Symptoms of multicentric lymphoma include:

  1. Enlarged lymph nodes
  2. Lethargy
  3. Weight loss
  4. Poor appetite
  5. Fever

The prognosis for multicentric lymphoma is good. With treatment, most dogs will go into remission and live for several years.

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CUTANEOUS LYMPHOMA

Another type of lymphoma is called cutaneous lymphoma. Cutaneous lymphoma is a type of cancer that begins in the skin. It tends to affect older dogs and can occur anywhere on the body.

Symptoms of cutaneous lymphoma include:

  1. Skin lesions
  2. Hair loss
  3. Itching
  4. Lethargy
  5. Weight loss
  6. Pain (Pain Management Tip)

The prognosis for a cutaneous lymphoma diagnosis is good. With treatment, most dogs will go into remission and live for several years. With the right treatment, lymphoma can be managed.

EXTRANADOL LYMPHOMA

Extranodal lymphoma is a type of cancer that begins outside of the lymph nodes on your dog’s body. It can occur in any organ, but it most commonly affects the skin, eyes, and brain.

Symptoms of extranodal lymphoma vary depending on the location of the tumor.

The prognosis for extranodal lymphoma is generally good. With treatment, most dogs will go into remission and live for several years.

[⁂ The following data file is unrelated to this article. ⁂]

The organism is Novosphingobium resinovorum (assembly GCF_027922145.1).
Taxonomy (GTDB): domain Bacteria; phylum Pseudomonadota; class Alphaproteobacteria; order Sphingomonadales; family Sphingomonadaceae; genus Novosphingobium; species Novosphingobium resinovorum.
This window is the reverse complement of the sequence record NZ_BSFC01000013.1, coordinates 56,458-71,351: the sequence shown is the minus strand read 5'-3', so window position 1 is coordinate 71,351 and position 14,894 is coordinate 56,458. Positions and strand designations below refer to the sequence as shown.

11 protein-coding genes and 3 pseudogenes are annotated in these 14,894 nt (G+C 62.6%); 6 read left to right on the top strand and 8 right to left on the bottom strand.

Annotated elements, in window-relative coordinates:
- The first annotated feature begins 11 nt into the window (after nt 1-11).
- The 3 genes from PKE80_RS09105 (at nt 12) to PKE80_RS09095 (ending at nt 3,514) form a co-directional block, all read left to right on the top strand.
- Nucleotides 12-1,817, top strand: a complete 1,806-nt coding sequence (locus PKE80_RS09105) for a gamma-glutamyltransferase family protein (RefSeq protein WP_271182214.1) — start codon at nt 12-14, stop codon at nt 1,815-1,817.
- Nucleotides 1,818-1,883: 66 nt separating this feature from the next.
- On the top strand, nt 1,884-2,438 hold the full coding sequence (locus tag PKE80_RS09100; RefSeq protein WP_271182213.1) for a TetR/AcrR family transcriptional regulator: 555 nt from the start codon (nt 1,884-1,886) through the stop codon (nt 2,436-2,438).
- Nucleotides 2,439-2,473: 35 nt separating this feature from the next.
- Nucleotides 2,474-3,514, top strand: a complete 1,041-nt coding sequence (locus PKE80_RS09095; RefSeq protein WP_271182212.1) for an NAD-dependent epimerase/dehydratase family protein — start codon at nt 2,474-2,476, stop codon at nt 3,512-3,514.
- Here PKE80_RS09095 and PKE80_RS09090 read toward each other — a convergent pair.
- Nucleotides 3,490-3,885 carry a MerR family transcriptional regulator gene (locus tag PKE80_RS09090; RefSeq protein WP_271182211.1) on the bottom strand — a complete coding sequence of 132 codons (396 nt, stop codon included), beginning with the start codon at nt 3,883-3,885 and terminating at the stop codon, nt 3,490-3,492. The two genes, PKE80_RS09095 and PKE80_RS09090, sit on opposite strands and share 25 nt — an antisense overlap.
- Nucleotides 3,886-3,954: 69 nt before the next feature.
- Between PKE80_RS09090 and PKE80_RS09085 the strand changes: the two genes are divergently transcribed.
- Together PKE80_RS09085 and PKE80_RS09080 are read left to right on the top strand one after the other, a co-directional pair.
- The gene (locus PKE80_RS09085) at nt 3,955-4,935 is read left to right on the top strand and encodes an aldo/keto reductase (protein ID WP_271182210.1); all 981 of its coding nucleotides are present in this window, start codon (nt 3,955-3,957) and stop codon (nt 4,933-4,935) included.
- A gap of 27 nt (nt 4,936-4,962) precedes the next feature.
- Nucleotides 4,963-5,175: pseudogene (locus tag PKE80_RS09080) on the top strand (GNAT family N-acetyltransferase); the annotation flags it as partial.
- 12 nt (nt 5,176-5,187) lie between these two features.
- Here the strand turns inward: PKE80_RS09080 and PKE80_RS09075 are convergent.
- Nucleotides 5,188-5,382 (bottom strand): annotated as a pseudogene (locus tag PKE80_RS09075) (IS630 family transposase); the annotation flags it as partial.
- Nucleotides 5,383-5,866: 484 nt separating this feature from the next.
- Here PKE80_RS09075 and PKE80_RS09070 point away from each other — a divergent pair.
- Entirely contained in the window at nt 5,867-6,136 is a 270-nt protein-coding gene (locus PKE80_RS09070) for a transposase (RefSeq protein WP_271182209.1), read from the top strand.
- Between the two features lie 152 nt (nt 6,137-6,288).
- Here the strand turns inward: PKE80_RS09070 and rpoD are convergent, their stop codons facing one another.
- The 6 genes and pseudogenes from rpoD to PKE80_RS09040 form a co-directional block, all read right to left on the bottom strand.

MEDIASTINAL LYMPHOMA

Mediastinal lymphoma is a type of cancer that begins in the mediastinum. The mediastinum is the area between the lungs. It is the most common type of Hodgkin’s lymphoma and it tends to affect young to middle-aged dogs.

Symptoms of mediastinal lymphoma typically include:

  1. Enlarged lymph nodes
  2. Coughing
  3. Difficulty breathing
  4. Lethargy
  5. Weight loss

The life expectancy and prognosis for mediastinal lymphoma is good. With treatment, most dogs will go into complete remission and live for several years with proper veterinary medicine at first onset of clinical signs.

DIAGNOSING DOG LYMPHOMA

If you notice any of the following symptoms in your dog in correspondence with one another, you should consider getting them checked for canine lymphoma:

  1. Enlarged lymph nodes
  2. Loss of appetite
  3. Weight loss
  4. Lethargy
  5. Vomiting
  6. Diarrhea
  7. Abdominal pain